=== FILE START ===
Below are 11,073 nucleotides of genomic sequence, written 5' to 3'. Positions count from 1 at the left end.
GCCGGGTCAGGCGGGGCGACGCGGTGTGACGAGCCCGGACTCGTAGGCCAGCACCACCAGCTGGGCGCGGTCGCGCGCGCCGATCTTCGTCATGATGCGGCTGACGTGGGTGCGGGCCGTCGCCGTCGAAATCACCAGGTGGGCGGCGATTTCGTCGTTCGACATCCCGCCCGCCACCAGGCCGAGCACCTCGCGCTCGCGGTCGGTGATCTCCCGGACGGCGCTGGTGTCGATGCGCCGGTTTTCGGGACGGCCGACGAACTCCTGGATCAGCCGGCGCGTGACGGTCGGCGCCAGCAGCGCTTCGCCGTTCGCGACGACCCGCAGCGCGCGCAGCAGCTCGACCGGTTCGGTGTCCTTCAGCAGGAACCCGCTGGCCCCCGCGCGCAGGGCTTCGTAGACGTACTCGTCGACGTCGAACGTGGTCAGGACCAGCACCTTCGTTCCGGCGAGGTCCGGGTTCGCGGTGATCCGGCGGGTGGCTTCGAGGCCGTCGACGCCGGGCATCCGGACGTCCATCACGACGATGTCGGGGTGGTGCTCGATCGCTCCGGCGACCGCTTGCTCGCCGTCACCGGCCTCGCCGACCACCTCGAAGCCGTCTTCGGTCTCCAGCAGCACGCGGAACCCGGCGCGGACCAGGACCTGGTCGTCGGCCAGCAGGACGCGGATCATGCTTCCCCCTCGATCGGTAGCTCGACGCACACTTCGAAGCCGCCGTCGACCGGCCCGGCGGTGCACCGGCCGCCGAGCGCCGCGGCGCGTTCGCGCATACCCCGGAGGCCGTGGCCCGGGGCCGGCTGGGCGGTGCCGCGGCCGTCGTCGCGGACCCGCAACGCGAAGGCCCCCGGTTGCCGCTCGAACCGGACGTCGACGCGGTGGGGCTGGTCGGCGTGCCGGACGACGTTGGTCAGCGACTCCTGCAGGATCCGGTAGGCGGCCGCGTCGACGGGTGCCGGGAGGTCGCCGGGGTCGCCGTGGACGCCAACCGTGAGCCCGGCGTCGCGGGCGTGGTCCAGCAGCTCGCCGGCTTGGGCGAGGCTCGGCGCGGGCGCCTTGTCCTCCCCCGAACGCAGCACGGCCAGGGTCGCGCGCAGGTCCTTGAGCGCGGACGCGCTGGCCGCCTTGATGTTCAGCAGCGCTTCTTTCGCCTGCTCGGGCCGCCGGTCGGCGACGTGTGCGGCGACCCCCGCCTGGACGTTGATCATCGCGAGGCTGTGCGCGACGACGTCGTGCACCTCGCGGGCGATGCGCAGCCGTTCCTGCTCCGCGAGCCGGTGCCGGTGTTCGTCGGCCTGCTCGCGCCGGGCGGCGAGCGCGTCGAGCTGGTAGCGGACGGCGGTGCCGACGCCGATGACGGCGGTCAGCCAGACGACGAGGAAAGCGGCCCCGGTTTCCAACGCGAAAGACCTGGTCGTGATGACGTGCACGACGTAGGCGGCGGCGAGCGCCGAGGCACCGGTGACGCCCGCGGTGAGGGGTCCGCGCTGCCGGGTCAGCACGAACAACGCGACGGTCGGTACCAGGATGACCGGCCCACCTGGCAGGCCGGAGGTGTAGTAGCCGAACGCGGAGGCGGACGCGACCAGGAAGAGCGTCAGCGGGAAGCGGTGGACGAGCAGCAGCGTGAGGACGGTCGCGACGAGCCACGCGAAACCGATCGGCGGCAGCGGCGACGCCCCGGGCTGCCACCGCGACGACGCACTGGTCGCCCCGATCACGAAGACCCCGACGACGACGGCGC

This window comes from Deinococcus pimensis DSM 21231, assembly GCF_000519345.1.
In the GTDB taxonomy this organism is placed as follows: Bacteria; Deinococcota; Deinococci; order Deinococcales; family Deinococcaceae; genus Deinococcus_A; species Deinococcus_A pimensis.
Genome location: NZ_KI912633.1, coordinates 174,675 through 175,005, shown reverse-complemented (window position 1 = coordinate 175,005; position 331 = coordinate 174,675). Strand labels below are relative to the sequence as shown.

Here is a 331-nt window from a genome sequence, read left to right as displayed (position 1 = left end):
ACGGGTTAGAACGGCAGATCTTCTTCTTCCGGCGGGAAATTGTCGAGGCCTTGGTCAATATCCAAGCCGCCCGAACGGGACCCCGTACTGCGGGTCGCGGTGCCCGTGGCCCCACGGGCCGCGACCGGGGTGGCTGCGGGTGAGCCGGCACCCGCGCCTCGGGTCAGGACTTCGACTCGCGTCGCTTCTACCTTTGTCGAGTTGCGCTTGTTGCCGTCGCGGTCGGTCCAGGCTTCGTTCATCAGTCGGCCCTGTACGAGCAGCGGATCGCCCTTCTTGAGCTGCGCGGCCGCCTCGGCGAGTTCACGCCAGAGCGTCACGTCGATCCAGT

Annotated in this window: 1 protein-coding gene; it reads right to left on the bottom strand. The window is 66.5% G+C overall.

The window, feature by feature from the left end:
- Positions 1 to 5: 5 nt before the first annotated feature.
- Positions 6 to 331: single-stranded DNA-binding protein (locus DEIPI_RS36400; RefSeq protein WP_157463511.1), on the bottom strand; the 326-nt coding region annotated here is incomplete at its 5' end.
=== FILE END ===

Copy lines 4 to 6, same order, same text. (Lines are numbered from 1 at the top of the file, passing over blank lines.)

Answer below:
In the GTDB taxonomy this organism is placed as follows: Bacteria; Deinococcota; Deinococci; order Deinococcales; family Deinococcaceae; genus Deinococcus_A; species Deinococcus_A pimensis.
Genome location: NZ_KI912633.1, coordinates 174,675 through 175,005, shown reverse-complemented (window position 1 = coordinate 175,005; position 331 = coordinate 174,675). Strand labels below are relative to the sequence as shown.

Here is a 331-nt window from a genome sequence, read left to right as displayed (position 1 = left end):